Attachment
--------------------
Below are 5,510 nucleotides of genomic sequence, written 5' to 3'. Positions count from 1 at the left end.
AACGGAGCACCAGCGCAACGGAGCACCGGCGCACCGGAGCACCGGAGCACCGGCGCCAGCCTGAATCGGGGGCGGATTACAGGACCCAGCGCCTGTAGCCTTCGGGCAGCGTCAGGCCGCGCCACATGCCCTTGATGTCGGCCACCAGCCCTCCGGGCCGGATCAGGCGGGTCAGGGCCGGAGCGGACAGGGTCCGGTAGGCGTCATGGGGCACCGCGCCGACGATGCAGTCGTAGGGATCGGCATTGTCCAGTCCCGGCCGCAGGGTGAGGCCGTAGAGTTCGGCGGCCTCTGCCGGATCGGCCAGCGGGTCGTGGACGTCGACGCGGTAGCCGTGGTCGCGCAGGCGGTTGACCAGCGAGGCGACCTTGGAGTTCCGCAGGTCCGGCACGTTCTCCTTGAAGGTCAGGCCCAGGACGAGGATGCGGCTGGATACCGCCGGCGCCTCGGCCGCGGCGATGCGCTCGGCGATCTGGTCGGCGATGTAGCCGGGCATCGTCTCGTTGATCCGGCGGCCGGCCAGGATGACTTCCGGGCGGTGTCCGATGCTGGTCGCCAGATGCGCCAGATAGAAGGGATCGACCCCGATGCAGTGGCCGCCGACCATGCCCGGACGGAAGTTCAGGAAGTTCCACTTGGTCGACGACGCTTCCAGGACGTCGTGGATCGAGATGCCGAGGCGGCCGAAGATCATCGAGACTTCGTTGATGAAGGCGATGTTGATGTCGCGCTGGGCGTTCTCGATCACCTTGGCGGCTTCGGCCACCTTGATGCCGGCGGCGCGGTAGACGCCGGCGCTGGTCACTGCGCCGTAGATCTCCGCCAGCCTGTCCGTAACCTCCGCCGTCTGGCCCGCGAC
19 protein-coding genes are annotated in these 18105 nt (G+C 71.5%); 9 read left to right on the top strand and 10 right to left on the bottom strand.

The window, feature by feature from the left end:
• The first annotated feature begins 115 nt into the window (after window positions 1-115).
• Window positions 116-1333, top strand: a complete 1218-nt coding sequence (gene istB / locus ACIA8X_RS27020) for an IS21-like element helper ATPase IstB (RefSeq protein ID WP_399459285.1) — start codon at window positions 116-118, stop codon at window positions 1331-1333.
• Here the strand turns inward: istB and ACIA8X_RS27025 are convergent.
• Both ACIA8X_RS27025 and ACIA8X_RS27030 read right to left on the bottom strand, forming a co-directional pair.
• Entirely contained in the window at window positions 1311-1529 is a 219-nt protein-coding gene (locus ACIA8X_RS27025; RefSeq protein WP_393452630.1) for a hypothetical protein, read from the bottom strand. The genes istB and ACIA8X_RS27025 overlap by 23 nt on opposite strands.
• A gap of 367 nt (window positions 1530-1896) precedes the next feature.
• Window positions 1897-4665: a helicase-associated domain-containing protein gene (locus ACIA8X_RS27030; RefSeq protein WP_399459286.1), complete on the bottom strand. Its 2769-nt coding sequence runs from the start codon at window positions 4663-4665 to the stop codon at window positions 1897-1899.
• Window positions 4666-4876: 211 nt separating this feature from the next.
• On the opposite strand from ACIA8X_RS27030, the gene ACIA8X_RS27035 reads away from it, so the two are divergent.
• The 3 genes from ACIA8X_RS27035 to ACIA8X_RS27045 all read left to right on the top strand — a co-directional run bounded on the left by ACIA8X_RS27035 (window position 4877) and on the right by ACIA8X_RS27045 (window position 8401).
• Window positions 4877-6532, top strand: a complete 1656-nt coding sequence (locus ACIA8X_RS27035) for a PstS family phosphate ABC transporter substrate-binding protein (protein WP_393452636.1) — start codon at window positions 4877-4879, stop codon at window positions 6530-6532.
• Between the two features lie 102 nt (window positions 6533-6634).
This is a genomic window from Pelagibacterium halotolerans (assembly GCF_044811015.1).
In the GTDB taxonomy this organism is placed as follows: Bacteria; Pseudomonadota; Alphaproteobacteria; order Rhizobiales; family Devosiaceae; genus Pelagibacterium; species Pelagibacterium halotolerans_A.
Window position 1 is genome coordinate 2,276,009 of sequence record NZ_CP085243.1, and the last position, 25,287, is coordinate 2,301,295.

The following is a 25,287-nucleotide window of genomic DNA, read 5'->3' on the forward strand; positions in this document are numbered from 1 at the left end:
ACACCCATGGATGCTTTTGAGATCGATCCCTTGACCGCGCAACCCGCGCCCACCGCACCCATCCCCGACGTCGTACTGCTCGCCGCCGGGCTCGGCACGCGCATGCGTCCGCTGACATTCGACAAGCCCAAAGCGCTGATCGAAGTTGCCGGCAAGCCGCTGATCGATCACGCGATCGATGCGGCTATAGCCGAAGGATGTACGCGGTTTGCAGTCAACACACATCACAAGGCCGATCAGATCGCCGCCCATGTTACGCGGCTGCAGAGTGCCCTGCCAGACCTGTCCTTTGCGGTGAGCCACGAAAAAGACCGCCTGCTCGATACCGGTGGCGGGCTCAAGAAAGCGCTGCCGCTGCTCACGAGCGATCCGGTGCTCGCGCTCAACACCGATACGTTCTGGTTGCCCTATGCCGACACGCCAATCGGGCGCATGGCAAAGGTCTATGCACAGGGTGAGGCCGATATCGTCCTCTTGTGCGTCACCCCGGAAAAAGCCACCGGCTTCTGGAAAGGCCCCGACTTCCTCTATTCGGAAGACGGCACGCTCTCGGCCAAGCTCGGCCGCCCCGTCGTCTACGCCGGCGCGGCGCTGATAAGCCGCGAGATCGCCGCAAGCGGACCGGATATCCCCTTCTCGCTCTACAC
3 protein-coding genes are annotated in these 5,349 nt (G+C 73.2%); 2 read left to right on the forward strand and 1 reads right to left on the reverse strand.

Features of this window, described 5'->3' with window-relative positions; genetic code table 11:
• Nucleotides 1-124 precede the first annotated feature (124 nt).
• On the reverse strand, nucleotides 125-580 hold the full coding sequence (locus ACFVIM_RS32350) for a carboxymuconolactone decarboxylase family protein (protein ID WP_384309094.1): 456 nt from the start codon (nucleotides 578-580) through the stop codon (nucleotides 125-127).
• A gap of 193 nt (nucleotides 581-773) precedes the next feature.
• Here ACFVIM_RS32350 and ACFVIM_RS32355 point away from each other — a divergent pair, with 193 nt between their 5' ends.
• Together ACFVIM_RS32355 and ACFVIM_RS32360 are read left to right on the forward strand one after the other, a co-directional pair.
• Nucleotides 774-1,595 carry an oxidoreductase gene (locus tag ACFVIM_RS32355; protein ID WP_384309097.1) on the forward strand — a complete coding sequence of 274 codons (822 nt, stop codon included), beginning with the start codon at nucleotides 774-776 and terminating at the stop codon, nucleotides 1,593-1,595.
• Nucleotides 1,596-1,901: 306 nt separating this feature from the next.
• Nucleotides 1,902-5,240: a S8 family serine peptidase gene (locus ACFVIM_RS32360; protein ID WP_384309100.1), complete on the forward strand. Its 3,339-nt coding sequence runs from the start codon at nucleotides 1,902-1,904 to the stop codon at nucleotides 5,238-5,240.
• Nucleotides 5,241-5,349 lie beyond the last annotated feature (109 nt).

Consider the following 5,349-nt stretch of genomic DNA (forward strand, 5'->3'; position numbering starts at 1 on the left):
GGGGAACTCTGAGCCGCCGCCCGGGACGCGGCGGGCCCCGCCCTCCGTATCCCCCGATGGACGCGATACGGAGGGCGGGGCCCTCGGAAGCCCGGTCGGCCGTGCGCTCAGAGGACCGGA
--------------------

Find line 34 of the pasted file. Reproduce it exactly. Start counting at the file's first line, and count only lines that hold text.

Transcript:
GGGGAACTCTGAGCCGCCGCCCGGGACGCGGCGGGCCCCGCCCTCCGTATCCCCCGATGGACGCGATACGGAGGGCGGGGCCCTCGGAAGCCCGGTCGGCCGTGCGCTCAGAGGACCGGA